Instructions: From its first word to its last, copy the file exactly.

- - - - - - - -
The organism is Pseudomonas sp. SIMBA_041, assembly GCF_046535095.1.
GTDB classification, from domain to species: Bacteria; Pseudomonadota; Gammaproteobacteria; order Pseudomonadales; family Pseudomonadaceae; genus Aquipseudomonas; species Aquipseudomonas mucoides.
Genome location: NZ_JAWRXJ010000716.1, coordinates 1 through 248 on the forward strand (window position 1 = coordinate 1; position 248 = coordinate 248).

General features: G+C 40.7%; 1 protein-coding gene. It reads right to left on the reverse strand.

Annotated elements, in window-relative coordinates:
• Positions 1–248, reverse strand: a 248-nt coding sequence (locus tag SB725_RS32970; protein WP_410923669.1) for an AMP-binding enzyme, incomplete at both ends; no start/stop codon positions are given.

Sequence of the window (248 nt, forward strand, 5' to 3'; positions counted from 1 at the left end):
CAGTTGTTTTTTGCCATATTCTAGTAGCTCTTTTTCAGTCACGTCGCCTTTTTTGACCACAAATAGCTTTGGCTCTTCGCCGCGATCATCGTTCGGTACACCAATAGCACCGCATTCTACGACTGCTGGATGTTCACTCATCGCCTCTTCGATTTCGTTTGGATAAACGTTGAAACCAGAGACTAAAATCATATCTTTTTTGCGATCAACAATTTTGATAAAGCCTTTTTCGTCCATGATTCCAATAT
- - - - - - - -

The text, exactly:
The organism is Pseudomonas sp. SIMBA_041, assembly GCF_046535095.1.
GTDB classification, from domain to species: Bacteria; Pseudomonadota; Gammaproteobacteria; order Pseudomonadales; family Pseudomonadaceae; genus Aquipseudomonas; species Aquipseudomonas mucoides.
Genome location: NZ_JAWRXJ010000716.1, coordinates 1 through 248 on the forward strand (window position 1 = coordinate 1; position 248 = coordinate 248).

General features: G+C 40.7%; 1 protein-coding gene. It reads right to left on the reverse strand.

Annotated elements, in window-relative coordinates:
• Positions 1–248, reverse strand: a 248-nt coding sequence (locus tag SB725_RS32970; protein WP_410923669.1) for an AMP-binding enzyme, incomplete at both ends; no start/stop codon positions are given.

Sequence of the window (248 nt, forward strand, 5' to 3'; positions counted from 1 at the left end):
CAGTTGTTTTTTGCCATATTCTAGTAGCTCTTTTTCAGTCACGTCGCCTTTTTTGACCACAAATAGCTTTGGCTCTTCGCCGCGATCATCGTTCGGTACACCAATAGCACCGCATTCTACGACTGCTGGATGTTCACTCATCGCCTCTTCGATTTCGTTTGGATAAACGTTGAAACCAGAGACTAAAATCATATCTTTTTTGCGATCAACAATTTTGATAAAGCCTTTTTCGTCCATGATTCCAATAT